Doesn’t that create balance issues?  Using the analogy above, isn’t this like Uncle Bob bringing a bunch of tanks into the next game of Risk, after the board reset?
    It could, except that everyone coming into a Campaign is dealing with the same Import rules.  The key to the reset mechanic isn’t “the board must be clean,” the goal is “everyone needs to start on roughly equal footing, to make the game fun.”
    If everyone is allowed to bring the same number of assets into a Campaign (i.e. if we can ALL bring in a few tanks) then the starting condition is still balanced.
     
    But what if I choose a Campaign that allows for items, but I don’t bring any?  That would be unbalanced!
    Well, yeah, it would be.  But that’s your choice.
    Remember, our design goal is to ensure that players have the OPPORUNTITY to start each Campaign on roughly equal footing.   We aren’t going to protect players from making bad decisions.
     
    Why would I choose to play in the different rulesets of Campaigns?
    “Different strokes for different folks.”
    The various rules sets were designed to keep gameplay fresh, and to balance risk vs. reward. The more difficult the ruleset, the higher the potential reward.   
    We also expect that players will often sell the rewards they bring back from the Campaigns to other players, further driving both social interaction and the world-to-world economy.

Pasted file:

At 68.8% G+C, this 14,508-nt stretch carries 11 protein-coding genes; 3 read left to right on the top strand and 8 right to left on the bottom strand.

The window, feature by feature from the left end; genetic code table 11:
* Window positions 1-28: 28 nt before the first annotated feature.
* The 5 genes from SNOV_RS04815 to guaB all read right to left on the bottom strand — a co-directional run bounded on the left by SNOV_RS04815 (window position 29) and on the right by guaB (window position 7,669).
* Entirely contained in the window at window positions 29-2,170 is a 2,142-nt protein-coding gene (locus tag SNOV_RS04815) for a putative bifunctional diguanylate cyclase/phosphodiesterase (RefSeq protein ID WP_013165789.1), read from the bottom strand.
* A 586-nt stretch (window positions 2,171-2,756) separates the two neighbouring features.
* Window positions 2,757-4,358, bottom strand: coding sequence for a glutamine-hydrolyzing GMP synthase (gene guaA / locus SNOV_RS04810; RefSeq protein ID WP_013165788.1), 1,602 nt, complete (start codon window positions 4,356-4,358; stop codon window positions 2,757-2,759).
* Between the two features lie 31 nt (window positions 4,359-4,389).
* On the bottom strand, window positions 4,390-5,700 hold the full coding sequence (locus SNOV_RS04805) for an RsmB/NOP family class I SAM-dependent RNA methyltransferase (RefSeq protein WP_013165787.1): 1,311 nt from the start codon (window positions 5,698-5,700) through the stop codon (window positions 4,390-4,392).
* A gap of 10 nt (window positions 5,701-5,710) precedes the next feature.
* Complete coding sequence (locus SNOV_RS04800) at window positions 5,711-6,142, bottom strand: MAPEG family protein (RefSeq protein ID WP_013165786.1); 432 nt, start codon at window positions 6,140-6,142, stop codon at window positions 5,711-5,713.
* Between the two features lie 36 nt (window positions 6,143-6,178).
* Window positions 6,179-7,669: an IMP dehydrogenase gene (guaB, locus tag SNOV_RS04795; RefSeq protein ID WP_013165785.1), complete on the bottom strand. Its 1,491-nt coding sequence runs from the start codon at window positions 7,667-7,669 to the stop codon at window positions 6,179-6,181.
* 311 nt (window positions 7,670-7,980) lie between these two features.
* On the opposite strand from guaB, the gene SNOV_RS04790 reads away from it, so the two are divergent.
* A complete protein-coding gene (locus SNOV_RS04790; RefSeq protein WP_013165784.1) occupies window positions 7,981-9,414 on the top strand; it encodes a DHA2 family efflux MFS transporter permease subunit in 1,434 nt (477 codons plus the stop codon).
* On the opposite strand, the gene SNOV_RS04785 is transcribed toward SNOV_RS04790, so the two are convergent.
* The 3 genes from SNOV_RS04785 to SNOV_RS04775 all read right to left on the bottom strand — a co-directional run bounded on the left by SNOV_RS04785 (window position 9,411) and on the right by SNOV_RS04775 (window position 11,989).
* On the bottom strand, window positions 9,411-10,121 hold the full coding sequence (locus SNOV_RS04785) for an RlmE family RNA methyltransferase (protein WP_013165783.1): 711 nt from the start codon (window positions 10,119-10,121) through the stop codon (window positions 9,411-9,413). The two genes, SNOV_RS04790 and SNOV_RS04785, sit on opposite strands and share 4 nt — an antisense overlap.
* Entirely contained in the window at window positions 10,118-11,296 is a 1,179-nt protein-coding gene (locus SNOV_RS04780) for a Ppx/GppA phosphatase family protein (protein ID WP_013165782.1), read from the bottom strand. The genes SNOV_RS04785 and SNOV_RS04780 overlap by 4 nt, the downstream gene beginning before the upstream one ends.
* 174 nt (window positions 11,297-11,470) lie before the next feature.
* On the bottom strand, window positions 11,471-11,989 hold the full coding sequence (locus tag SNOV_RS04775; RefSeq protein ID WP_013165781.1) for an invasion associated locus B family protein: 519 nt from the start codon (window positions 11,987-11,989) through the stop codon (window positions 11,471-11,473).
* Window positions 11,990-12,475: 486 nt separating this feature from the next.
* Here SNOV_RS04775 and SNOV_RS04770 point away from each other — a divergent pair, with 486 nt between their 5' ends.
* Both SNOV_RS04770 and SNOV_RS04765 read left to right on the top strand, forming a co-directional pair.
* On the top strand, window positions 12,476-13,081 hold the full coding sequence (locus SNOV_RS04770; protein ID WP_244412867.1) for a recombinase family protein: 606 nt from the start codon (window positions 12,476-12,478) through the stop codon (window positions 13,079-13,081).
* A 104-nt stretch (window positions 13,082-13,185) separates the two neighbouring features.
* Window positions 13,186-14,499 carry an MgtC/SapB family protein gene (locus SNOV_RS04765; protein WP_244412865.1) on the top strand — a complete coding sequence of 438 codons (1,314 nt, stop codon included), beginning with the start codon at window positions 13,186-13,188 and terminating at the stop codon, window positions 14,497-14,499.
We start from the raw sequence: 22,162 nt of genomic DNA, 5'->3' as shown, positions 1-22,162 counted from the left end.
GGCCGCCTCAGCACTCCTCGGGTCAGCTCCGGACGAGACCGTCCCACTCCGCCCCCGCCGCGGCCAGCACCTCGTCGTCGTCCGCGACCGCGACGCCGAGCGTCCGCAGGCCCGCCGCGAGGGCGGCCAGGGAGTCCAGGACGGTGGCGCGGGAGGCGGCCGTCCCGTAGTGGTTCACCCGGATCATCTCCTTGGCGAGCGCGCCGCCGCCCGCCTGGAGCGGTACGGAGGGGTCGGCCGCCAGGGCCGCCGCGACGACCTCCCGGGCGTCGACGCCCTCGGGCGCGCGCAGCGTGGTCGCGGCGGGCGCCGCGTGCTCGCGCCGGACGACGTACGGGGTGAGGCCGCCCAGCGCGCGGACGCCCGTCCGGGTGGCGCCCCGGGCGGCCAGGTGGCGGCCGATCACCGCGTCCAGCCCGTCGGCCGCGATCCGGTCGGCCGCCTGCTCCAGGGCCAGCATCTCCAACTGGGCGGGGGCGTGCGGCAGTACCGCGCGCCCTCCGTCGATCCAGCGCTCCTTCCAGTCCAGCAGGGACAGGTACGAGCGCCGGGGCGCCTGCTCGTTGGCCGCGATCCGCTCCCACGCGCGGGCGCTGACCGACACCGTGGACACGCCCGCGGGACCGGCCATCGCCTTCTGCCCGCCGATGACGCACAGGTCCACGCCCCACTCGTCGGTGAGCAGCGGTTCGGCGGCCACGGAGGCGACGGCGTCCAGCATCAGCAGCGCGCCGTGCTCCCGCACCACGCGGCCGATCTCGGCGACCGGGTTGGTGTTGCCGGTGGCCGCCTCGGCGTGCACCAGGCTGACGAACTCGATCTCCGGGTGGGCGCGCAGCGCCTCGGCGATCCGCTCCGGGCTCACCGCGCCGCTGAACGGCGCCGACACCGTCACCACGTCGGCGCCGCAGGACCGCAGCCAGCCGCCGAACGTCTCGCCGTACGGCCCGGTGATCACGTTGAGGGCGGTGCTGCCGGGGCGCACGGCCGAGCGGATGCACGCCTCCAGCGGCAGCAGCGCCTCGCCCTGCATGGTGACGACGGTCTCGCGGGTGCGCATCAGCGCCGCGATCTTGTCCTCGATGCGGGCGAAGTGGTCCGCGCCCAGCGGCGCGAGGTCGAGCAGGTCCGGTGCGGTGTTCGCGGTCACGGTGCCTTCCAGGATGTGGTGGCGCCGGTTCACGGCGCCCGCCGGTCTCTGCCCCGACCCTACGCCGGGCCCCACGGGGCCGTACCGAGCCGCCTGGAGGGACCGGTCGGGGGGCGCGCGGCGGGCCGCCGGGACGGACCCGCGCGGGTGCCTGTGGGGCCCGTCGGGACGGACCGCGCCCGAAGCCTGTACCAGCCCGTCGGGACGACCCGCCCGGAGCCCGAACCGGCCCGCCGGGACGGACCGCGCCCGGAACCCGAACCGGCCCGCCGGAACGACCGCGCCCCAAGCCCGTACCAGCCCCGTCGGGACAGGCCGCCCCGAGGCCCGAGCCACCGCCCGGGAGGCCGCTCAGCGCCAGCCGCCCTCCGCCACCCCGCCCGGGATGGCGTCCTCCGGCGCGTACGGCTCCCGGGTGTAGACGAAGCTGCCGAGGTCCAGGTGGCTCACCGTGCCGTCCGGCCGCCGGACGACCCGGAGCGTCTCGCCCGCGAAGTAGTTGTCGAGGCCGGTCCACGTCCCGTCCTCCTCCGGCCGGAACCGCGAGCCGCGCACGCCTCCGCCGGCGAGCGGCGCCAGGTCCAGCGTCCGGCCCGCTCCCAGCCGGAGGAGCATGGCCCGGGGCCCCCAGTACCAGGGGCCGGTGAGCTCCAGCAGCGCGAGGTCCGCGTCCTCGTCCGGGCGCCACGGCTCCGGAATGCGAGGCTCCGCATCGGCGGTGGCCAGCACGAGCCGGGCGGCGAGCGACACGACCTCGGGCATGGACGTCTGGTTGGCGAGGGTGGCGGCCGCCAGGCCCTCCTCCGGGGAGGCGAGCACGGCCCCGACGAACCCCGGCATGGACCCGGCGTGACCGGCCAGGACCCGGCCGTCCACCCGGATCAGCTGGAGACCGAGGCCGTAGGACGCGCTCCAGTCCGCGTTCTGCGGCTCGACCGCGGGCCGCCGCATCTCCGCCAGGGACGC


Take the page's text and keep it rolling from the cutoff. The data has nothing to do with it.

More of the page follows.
That means I won’t have access to certain resources, if I am unwilling to play on those worlds?
    You won’t have direct access, no.  You can buy those resources from other players.
    Our hope is that you might step out of your comfort zone and try the more difficult worlds… but that’s your choice.  Again, it’s all about balancing risk and reward.
     
    What is to prevent people from non-stop Campaign hopping?
    Campaigns are not intended to be transitory.  Our design goal is for players to pick a Campaign and stick with it until the end. 
    We have a number of ideas to enforce or encourage this, from hard rules (i.e. characters are locked to a Campaign) to soft rules (if you quit a Campaign early, you lose all rewards and pay a penalty.) 
    This is one that we’re still debating, though – and we’d love to hear your thoughts!  On the good side, it’s also a decision that we can easily change, if we try something and we don’t like it.
     
    How many Campaigns will be running at once?
    As many as we need, to support our player base! 
    The universe map shows ruleset bands; at any given time, each band will host a number of Campaigns, in various stages of completion.  There should always be new Campaigns starting, and old Campaigns come to completion.
    Why would I participate in a long Campaign?  It seems like I would get more rewards from doing a bunch of shorter ones?